So when do you need navigation and when do you avoid it?

The Homepage is pretty much you in a nutshell. Of course you need navigation here, but cramming in too much navigation works against your goals.

The Section page is where you can be category-happy. It requires you to list sub sections and further navigational options – like advance filtering – are definitely going to work in your favour here.

The Checkout page is where you want to keep navigation to an absolute minimum. You don’t want your customer getting distracted and ending up elsewhere other than paying for your product, so keep them in the “funnel” and avoid navigational options here.

More info here: http://blog.bigcommerce.com/less-is-more-top-three-ways-to-consolidate-and-improve-your-store-navigation/



Google’s Shopping Insights – Yet Another Tool for Marketers

The Shopping Insights beta released by Google will further enable companies to increase revenue through locally driven merchandising. It basically tracks search data on Google and highlights major retail trends and popular products in specific regions.

With this tool you can localise your own Google Shopping product ads for the same items, or similar, at one particular geographic location that has high demand for it. Doing this can drive brand awareness and sales based on its popularity. This new tool from Google can aid data-driven decision making to improve your ROI. Find out more about Google’s marketing and advertising suite here.


68% of UK Customers Over 50 Use Online Discounts


New research from the Vouchercloud team has revealed that there’s been a 10% increase in over 50s using the site for discounts and half of them have only started doing this in the last 6-12 months. We’ve summarised what you need to know:

62% of respondents said they’d come across the discounts from family or friends’ recommendations, followed by seeing them on social media (27%).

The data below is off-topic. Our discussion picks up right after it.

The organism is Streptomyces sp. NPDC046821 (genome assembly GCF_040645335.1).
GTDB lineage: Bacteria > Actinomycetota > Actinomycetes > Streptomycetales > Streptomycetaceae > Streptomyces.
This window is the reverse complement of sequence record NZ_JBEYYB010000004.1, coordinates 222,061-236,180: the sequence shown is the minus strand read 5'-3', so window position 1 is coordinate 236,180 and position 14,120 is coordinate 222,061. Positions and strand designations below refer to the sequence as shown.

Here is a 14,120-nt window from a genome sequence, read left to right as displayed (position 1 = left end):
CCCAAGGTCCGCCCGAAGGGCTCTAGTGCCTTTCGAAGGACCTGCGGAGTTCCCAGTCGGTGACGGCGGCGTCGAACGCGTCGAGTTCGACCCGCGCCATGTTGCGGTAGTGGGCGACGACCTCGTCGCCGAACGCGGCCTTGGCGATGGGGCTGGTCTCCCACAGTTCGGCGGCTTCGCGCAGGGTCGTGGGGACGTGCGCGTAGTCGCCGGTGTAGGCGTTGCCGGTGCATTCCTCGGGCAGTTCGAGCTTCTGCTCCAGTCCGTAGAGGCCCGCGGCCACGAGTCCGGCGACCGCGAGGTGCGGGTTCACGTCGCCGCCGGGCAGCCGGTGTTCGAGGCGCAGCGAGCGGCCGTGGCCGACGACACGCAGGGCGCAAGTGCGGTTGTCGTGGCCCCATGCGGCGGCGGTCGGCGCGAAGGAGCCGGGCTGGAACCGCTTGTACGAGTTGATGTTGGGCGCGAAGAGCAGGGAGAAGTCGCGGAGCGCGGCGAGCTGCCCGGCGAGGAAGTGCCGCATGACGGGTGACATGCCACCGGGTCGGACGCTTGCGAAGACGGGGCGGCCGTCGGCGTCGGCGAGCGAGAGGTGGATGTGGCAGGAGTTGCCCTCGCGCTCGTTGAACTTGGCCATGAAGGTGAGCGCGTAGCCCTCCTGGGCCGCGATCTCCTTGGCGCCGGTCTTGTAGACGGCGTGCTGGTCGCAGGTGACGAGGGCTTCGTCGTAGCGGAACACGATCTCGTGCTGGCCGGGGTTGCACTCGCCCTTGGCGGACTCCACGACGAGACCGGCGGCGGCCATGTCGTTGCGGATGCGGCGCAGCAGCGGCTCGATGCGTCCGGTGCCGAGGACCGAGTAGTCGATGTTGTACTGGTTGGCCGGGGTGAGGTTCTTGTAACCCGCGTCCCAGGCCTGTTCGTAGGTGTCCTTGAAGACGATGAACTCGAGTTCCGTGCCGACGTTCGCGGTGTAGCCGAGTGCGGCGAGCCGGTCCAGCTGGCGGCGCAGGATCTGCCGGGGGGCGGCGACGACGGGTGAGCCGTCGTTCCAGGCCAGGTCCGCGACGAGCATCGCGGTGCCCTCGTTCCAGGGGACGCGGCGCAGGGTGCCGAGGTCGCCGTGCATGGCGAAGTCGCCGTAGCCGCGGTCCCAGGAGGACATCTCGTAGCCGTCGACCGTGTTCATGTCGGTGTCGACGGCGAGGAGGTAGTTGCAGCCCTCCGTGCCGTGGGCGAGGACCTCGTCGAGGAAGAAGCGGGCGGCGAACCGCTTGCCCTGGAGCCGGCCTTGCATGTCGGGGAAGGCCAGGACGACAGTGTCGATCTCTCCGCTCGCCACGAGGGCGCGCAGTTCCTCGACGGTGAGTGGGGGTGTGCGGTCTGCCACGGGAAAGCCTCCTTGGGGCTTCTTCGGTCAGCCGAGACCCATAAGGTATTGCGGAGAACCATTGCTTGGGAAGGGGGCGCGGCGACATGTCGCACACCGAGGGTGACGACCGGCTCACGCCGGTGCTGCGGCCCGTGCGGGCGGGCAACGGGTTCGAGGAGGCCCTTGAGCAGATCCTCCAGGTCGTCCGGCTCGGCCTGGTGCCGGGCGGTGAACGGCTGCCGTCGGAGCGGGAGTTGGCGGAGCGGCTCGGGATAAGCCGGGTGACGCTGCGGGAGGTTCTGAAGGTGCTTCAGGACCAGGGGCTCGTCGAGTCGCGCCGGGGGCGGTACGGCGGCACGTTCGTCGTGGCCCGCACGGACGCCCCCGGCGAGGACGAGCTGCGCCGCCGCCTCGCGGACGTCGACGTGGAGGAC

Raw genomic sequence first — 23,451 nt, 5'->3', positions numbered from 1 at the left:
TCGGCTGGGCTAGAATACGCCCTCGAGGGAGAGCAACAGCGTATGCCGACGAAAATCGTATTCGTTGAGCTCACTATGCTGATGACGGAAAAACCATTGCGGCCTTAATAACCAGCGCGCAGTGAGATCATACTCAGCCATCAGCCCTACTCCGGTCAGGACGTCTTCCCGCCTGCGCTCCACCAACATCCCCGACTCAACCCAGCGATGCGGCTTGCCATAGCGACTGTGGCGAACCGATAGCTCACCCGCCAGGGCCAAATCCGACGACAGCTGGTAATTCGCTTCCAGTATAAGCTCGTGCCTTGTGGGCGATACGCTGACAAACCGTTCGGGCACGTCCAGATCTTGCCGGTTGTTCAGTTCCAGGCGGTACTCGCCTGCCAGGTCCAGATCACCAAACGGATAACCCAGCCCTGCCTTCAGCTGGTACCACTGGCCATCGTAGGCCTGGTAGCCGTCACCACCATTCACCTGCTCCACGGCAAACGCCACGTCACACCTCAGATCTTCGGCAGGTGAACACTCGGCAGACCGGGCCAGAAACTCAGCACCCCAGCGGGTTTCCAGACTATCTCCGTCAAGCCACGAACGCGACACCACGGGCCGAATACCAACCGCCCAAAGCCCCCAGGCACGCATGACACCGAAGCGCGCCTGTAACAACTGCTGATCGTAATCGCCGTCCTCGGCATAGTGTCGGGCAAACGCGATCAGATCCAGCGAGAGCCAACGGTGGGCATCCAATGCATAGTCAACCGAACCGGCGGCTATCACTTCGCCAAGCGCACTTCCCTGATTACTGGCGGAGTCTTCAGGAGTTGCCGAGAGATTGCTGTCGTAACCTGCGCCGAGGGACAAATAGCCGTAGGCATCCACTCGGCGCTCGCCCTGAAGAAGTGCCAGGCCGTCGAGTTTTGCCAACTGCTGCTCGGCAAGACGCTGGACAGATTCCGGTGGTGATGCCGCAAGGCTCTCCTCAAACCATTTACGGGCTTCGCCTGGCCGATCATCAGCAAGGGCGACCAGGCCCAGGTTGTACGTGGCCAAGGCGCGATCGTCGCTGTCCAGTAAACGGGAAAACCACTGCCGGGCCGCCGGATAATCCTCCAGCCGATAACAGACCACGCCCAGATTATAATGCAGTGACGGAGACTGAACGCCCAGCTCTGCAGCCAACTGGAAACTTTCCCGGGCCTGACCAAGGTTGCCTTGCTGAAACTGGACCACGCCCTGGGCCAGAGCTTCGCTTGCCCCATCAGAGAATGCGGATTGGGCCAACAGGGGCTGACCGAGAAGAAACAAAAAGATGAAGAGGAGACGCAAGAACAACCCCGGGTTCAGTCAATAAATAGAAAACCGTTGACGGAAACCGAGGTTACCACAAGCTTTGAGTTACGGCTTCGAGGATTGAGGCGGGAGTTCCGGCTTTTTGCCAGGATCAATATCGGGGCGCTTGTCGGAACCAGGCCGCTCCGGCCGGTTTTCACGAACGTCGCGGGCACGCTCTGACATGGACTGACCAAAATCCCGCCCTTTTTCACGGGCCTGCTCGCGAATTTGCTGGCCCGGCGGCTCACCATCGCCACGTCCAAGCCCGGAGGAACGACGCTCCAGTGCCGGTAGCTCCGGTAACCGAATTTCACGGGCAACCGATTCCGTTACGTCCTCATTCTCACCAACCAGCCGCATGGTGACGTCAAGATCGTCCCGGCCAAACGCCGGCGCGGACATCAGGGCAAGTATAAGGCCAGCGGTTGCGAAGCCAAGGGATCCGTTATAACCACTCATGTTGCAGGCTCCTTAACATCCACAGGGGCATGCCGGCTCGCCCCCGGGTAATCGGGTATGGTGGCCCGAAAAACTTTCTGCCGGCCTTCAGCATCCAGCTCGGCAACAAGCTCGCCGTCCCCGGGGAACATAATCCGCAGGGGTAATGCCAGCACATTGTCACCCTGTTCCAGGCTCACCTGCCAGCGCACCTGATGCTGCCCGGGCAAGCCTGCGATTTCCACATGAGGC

The age group were asked what their favourite kinds of vouchers were and ‘Free Delivery’ came out on top with 73% of the vote. Second to this was ‘BOGOF’ followed by ‘free samples of other products’.

36% of the group admitted that they ended up buying things they didn’t want or need as a result of offers. We’ve all been there. A further 51% also confessed they end up spending more than they intended.

This highlights the fact over-50s are becoming more tech savvy and you should be considering this for your own promotions. We spend so much time attracting the younger age groups – now is the time to focus on the growing ‘silver surfer’ market.

For further insight, including what type of discount/voucher over 50s prefer, head on over here.


E-Commerce Revenue Grows over 30% for Retailers with Stores and Online

Retailers have seen significant year-over-year gains in eCommerce and mCommerce revenue during the third quarter, and that’s great news! Across the board, retailers’ online sales have grown an average of 13.5% year over year. We’re putting this down to consumers shopping on their smartphones. They accounted for almost 30% of the e-commerce traffic during the quarter compared to only 12.4% on tablets.

We can see that smartphones are a growing influence on every category of retail.  It doesn’t even matter what it is you’re selling any more – shoppers want to buy it from their mobiles. Now all we have to do to see mCommerce flourish is remove the last hurdles around mobile checkout.

We churn these out weekly. Subscribe to keep updated.


Sebastian Paszek

Marketing manager

Controlling the chaos of the digital landscape, Sebastian is a multiplatform executive, project manager and photographer.